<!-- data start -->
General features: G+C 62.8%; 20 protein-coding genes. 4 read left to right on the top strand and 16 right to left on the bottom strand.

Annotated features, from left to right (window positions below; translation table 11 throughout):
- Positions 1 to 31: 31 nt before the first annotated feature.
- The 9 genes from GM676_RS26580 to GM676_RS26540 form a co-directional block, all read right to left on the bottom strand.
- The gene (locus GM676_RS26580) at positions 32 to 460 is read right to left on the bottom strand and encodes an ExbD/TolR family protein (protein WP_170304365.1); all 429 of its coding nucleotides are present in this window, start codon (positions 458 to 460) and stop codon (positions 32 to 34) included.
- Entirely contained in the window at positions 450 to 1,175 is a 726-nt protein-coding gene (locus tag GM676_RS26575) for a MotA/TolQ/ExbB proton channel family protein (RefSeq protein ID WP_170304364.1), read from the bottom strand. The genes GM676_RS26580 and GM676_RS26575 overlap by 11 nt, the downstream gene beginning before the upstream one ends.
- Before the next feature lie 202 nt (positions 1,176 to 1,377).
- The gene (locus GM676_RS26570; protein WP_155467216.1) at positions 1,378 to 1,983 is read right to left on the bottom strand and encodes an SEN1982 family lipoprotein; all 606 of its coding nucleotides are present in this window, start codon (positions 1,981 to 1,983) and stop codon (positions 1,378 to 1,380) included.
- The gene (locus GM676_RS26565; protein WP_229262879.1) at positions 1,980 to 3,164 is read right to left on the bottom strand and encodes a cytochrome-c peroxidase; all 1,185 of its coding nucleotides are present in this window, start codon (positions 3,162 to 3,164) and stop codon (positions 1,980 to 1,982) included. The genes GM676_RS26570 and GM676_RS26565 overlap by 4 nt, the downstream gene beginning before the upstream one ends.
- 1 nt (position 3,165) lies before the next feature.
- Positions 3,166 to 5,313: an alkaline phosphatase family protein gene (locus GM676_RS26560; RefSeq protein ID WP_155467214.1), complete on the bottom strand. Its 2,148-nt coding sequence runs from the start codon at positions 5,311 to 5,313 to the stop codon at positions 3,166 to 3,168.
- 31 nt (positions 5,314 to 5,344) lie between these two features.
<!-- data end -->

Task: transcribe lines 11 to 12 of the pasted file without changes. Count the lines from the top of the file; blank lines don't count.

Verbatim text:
- Positions 3,166 to 5,313: an alkaline phosphatase family protein gene (locus GM676_RS26560; RefSeq protein ID WP_155467214.1), complete on the bottom strand. Its 2,148-nt coding sequence runs from the start codon at positions 5,311 to 5,313 to the stop codon at positions 3,166 to 3,168.
- 31 nt (positions 5,314 to 5,344) lie between these two features.